We hosted a fascinating discussion this morning, between retail experts Luke Ritchie, GNC Group Partner, and Mark Scatena, Target’s General Manager of Strategy, Online and Supply Chain, as they shared a depth of insight with a number of our clients from across the industry.
Together they consistently debunked the myth that “stores are dead” while acknowledging that the complexity of the customer journey – and the supply chain that rises to meet it – is constantly re-defining the retail playing field.
While they both described the challenge of profit enhancement within this environment, as well as the challenges faced by retailers as they shift to online, the discussion was profoundly positive. They described an Australian retail landscape that is not only fascinating and dynamic, but highly prospective, with a significant growth in the size of market forecast over the next five years. Proposition relevance to the customer will always remain critical to conversion, however the myriad of factors that can contribute to retailers securing a share of this growing market requires astute navigation. While marketing effectiveness models remain a source of debate for industry insiders, they introduced four emerging customer experience quotients for careful consideration, particularly in the context of the online shift. Where there used to be simply UX (User Experience), we now have FX (the Fulfilment Experience), TX (Team Experience) and XX (the Cross-functional Experience) added to the mix.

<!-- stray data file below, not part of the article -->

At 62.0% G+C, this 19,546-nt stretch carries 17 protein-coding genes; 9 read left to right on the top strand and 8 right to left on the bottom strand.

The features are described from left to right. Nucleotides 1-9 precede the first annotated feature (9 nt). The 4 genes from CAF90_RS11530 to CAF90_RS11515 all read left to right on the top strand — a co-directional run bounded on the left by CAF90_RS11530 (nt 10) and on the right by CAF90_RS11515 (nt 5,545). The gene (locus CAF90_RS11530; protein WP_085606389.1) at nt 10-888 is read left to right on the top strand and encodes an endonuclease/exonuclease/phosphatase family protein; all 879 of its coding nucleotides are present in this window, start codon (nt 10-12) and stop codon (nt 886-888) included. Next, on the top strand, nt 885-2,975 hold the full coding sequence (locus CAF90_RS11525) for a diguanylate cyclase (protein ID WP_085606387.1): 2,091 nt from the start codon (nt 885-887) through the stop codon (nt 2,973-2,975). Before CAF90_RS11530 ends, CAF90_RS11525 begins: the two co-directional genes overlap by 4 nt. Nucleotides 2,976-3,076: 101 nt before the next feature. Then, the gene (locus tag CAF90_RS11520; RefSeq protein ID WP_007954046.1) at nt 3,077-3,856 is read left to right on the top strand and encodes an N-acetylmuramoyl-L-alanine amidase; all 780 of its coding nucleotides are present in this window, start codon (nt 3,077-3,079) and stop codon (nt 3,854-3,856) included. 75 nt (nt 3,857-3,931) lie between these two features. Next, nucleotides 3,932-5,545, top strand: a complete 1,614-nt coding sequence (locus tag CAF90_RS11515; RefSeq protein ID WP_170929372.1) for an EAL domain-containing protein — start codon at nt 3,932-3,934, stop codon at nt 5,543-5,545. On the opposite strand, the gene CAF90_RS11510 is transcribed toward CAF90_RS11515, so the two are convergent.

Both Mark and Luke also cautioned that the focus on profitability enhancement can come at the expense of innovation, and noted the tension in balancing these two clear needs, when, too often, one can seemingly oppose the other. What is good for driving an increase in any of the four X-factors, will likely put pressure on the profit factor, albeit in the short-term. But with 70% of purchases now starting online, the need to invest in the online experience, through to fulfilment and beyond, can’t be overlooked.
Technology remains an important enabler of innovation, but it is the customer-led innovation and deepening of touchpoints along this complex journey that will create the compelling and competitive points of difference. In this vein, re-inventing in-store pickup was also a key discussion point, with retailers looking to leverage the pre-existing cost structure of ‘click and collect’ and exploring ways to bring online shoppers into stores. Walmart was referenced for its innovation in this space, with Nordstrom also decreasing significant cost in its returns through re-locating its change rooms to the front of stores.
There were many more insights shared, and international examples explored, and we extend a huge thank you to Mark for joining us this morning and extending his insight to our clients on this important topic.